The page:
Technological Imperatives: Unless you’ve been on Mars for the past decade or so, you know the power of communication. With blogs, Twitter, YouTube and a myriad of evolving media, anyone with a computer and Internet access can break a story and help or hurt a reputation overnight. In fact, stopping the flow of such information is impossible. Just ask the president of Syria, the folks in Egypt, the late dictator Muammar Gaddafi, or former VA Senator George Allen. More than a few leaders have taken a fall because someone had a cell phone and a camera handy at the worst or best possible time. “In the twenty-first century, freedom of expression has another definition: freedom to say anything to anyone about anything or anyone, anywhere, at any time, in real time (p.51).” A form of intense transparency has changed how political and corporate leaders have to act, even survive, in this new world order.

Thursday, August 16, 2012

End of Leadership: Post #6--Social Contract

Social Contract: Evolutionary leadership holds that tribes (teams) of people do better with a leader than without one. The leader’s job is to hold the balance and control the action. Traditionally, the followers’ role was to follow the leader as long as s/he did the job effectively and ethically. However, Americans (and now many others like Egyptians, Libyans, and others) want a more active say in decision making. They also have access to media 24/7 that exposes their leaders to a new level of scrutiny. Peeling back the fa├žade of leadership has exposed leaders’ “humanity” and inevitable flaws—and such has made for disenfranchisement. The author offers the example of the devolution of the Catholic Church due to the pedophilia rampant among priests. No single circumstance has undermined the Catholic Church’s authority and subjected the Church to the wrath of followers more than this issue. And American politics fares not much better. Less than 50% of eligible voters in fact vote and only a humble 11% are satisfied the “way things are going in the United States at this time.”  This 11% figure has been tracked by Gallup since 1979 and was still accurate in 2011 at the date of the book’s publication.

Wednesday, August 15, 2012

End of Leadership: Post #5--Leadership Decline

American Leadership Decline: In the 60s and 70s another tectonic shift occurred in America. Assassinations of Jack and Bobby Kennedy as well as Martin Luther King, the enormously unpopular Vietnam War, and the Nixon cover-up scandal all stoked the flames of change and shift in the power status of leadership. By the 70s, politicians’ and corporate leaders’ popularity has precipitously eroded. In 1975, 45% of the population thought that politicians were corrupt. Needless to say over the years, (with the wars in Iraq and Afghanistan, the near meltdown in the US economy, and the evolving financial crisis worldwide) all have added to an atmosphere of distrust of anyone in authority. And yet as the author suggests, the leadership industry ignores this devolution of leadership primacy—in favor of a kind of myopic focus on leaders instead of the emerging influence and power of followers. Like Nero playing the violin as Rome burned?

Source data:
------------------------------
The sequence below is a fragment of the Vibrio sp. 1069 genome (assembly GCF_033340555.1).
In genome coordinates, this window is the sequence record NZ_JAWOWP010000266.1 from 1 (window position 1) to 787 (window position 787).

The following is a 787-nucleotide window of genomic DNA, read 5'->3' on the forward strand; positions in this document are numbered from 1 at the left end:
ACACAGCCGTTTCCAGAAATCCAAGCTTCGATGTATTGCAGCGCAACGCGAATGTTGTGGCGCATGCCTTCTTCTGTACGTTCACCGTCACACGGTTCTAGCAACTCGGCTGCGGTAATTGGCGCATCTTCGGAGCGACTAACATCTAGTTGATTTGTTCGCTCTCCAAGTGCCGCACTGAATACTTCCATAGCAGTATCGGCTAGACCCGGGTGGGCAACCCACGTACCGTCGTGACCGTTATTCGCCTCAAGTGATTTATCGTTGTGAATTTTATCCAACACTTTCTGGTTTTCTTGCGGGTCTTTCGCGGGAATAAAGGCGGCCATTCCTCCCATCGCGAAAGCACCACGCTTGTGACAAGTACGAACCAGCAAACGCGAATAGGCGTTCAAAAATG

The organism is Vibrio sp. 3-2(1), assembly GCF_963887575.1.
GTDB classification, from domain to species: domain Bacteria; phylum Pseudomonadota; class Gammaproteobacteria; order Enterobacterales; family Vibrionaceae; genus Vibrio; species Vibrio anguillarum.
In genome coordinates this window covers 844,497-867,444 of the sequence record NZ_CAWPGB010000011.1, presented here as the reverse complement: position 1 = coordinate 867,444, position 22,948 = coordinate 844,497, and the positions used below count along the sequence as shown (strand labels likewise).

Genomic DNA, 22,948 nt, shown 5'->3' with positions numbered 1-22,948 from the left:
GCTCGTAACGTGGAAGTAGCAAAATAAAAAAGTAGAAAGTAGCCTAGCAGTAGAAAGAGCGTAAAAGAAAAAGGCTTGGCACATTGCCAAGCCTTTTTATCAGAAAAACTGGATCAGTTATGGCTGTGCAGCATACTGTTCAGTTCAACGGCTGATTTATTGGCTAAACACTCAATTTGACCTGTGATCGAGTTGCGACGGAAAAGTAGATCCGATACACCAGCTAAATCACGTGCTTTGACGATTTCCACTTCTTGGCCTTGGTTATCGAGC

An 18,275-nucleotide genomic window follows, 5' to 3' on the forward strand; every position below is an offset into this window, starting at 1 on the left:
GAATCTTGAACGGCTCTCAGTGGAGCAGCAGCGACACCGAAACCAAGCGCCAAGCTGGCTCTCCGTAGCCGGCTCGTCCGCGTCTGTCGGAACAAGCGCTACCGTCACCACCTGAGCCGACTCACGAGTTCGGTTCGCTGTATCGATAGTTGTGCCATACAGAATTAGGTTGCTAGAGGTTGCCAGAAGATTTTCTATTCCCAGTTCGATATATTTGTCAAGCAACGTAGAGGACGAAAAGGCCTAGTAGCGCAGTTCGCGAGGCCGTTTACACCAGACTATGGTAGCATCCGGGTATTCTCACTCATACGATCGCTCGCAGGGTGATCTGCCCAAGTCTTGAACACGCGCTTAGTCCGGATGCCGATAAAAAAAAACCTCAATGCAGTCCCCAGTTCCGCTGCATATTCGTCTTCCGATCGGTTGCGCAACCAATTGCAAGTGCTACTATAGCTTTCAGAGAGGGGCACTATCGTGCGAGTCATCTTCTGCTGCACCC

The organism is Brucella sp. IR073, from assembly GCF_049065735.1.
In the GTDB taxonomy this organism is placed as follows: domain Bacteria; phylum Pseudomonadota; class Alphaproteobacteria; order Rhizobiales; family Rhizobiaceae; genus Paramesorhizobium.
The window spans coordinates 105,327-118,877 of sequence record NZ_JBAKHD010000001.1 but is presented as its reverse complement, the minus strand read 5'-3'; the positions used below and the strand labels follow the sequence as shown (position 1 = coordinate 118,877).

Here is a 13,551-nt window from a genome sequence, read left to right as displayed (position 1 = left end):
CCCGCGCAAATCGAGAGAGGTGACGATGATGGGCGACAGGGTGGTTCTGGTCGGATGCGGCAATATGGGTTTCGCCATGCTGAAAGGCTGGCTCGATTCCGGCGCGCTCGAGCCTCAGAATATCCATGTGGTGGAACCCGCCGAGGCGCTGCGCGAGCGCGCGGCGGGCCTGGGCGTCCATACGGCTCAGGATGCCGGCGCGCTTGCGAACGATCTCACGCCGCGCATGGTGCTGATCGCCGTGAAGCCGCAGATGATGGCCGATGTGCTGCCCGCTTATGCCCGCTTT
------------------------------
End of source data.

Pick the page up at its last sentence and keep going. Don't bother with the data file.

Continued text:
6.    Technological Imperatives: Unless you’ve been on Mars for the past decade or so, you know the power of communication. With blogs, Twitter, YouTube and a myriad of evolving media, anyone with a computer and Internet access can break a story and help or hurt a reputation overnight. In fact, stopping the flow of such information is impossible. Just ask the president of Syria, the folks in Egypt, the late dictator Muammar Gaddafi, or former VA Senator George Allen. More than a few leaders have taken a fall because someone had a cell phone and a camera handy at the worst or best possible time. “In the twenty-first century, freedom of expression has another definition: freedom to say anything to anyone about anything or anyone, anywhere, at any time, in real time (p.51).” A form of intense transparency has changed how political and corporate leaders have to act, even survive, in this new world order.

Tuesday, August 14, 2012

End of Leadership: Post #4--Revolt